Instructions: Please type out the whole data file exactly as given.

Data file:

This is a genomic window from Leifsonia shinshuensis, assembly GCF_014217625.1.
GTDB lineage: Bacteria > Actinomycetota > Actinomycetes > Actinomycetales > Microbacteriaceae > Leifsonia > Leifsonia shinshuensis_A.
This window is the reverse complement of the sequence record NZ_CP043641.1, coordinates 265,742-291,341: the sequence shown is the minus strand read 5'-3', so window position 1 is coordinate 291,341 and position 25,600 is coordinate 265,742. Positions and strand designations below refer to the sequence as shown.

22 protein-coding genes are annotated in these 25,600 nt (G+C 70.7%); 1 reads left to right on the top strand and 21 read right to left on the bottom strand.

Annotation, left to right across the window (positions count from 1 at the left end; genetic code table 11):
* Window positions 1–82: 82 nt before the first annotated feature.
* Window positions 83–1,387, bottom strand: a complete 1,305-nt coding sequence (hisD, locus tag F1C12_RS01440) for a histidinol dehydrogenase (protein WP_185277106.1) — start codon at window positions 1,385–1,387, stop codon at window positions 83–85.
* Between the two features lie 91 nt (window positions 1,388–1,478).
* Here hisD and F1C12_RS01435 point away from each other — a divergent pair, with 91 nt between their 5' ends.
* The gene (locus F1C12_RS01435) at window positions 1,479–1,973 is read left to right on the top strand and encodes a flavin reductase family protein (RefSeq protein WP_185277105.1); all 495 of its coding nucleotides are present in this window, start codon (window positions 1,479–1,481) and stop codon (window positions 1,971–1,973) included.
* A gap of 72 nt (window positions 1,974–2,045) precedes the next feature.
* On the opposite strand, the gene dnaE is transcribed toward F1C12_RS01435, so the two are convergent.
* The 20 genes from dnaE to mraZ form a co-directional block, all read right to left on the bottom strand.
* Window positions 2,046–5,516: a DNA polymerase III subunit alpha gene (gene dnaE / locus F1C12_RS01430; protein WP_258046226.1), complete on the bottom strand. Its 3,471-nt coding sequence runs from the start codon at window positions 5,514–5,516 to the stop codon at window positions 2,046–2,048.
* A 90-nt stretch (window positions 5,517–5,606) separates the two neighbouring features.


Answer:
This is a genomic window from Leifsonia shinshuensis, assembly GCF_014217625.1.
GTDB lineage: Bacteria > Actinomycetota > Actinomycetes > Actinomycetales > Microbacteriaceae > Leifsonia > Leifsonia shinshuensis_A.
This window is the reverse complement of the sequence record NZ_CP043641.1, coordinates 265,742-291,341: the sequence shown is the minus strand read 5'-3', so window position 1 is coordinate 291,341 and position 25,600 is coordinate 265,742. Positions and strand designations below refer to the sequence as shown.

22 protein-coding genes are annotated in these 25,600 nt (G+C 70.7%); 1 reads left to right on the top strand and 21 read right to left on the bottom strand.

Annotation, left to right across the window (positions count from 1 at the left end; genetic code table 11):
* Window positions 1–82: 82 nt before the first annotated feature.
* Window positions 83–1,387, bottom strand: a complete 1,305-nt coding sequence (hisD, locus tag F1C12_RS01440) for a histidinol dehydrogenase (protein WP_185277106.1) — start codon at window positions 1,385–1,387, stop codon at window positions 83–85.
* Between the two features lie 91 nt (window positions 1,388–1,478).
* Here hisD and F1C12_RS01435 point away from each other — a divergent pair, with 91 nt between their 5' ends.
* The gene (locus F1C12_RS01435) at window positions 1,479–1,973 is read left to right on the top strand and encodes a flavin reductase family protein (RefSeq protein WP_185277105.1); all 495 of its coding nucleotides are present in this window, start codon (window positions 1,479–1,481) and stop codon (window positions 1,971–1,973) included.
* A gap of 72 nt (window positions 1,974–2,045) precedes the next feature.
* On the opposite strand, the gene dnaE is transcribed toward F1C12_RS01435, so the two are convergent.
* The 20 genes from dnaE to mraZ form a co-directional block, all read right to left on the bottom strand.
* Window positions 2,046–5,516: a DNA polymerase III subunit alpha gene (gene dnaE / locus F1C12_RS01430; protein WP_258046226.1), complete on the bottom strand. Its 3,471-nt coding sequence runs from the start codon at window positions 5,514–5,516 to the stop codon at window positions 2,046–2,048.
* A 90-nt stretch (window positions 5,517–5,606) separates the two neighbouring features.